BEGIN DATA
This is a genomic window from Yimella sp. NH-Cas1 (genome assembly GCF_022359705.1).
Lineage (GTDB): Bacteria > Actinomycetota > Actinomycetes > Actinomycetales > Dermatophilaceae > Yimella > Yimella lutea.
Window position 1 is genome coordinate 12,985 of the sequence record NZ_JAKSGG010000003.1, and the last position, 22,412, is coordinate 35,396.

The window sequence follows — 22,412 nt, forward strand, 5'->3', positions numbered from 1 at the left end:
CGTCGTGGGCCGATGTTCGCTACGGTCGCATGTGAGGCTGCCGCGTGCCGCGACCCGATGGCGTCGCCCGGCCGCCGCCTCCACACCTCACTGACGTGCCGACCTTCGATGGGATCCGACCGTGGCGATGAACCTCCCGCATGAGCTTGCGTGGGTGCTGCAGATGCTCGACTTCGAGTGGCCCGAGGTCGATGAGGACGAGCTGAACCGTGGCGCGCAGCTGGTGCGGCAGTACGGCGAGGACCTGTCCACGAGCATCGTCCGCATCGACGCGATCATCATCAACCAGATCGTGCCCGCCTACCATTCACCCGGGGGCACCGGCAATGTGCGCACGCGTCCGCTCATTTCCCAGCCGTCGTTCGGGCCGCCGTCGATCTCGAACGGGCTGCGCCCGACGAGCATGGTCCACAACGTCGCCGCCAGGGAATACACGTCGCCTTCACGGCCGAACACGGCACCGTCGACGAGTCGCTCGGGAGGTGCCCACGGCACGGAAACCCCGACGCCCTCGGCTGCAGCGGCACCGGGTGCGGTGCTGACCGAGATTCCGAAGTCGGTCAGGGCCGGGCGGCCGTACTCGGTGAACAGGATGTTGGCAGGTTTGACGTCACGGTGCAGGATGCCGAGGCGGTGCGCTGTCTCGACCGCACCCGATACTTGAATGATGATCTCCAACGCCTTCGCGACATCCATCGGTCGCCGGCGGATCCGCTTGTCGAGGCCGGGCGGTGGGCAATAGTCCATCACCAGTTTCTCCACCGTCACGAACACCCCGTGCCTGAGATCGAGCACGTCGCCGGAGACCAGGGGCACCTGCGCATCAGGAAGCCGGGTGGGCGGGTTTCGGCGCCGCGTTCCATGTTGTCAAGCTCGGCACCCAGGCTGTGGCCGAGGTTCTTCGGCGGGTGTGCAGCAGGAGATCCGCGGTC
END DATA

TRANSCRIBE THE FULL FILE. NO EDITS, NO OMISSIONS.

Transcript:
This is a genomic window from Yimella sp. NH-Cas1 (genome assembly GCF_022359705.1).
Lineage (GTDB): Bacteria > Actinomycetota > Actinomycetes > Actinomycetales > Dermatophilaceae > Yimella > Yimella lutea.
Window position 1 is genome coordinate 12,985 of the sequence record NZ_JAKSGG010000003.1, and the last position, 22,412, is coordinate 35,396.

The window sequence follows — 22,412 nt, forward strand, 5'->3', positions numbered from 1 at the left end:
CGTCGTGGGCCGATGTTCGCTACGGTCGCATGTGAGGCTGCCGCGTGCCGCGACCCGATGGCGTCGCCCGGCCGCCGCCTCCACACCTCACTGACGTGCCGACCTTCGATGGGATCCGACCGTGGCGATGAACCTCCCGCATGAGCTTGCGTGGGTGCTGCAGATGCTCGACTTCGAGTGGCCCGAGGTCGATGAGGACGAGCTGAACCGTGGCGCGCAGCTGGTGCGGCAGTACGGCGAGGACCTGTCCACGAGCATCGTCCGCATCGACGCGATCATCATCAACCAGATCGTGCCCGCCTACCATTCACCCGGGGGCACCGGCAATGTGCGCACGCGTCCGCTCATTTCCCAGCCGTCGTTCGGGCCGCCGTCGATCTCGAACGGGCTGCGCCCGACGAGCATGGTCCACAACGTCGCCGCCAGGGAATACACGTCGCCTTCACGGCCGAACACGGCACCGTCGACGAGTCGCTCGGGAGGTGCCCACGGCACGGAAACCCCGACGCCCTCGGCTGCAGCGGCACCGGGTGCGGTGCTGACCGAGATTCCGAAGTCGGTCAGGGCCGGGCGGCCGTACTCGGTGAACAGGATGTTGGCAGGTTTGACGTCACGGTGCAGGATGCCGAGGCGGTGCGCTGTCTCGACCGCACCCGATACTTGAATGATGATCTCCAACGCCTTCGCGACATCCATCGGTCGCCGGCGGATCCGCTTGTCGAGGCCGGGCGGTGGGCAATAGTCCATCACCAGTTTCTCCACCGTCACGAACACCCCGTGCCTGAGATCGAGCACGTCGCCGGAGACCAGGGGCACCTGCGCATCAGGAAGCCGGGTGGGCGGGTTTCGGCGCCGCGTTCCATGTTGTCAAGCTCGGCACCCAGGCTGTGGCCGAGGTTCTTCGGCGGGTGTGCAGCAGGAGATCCGCGGTC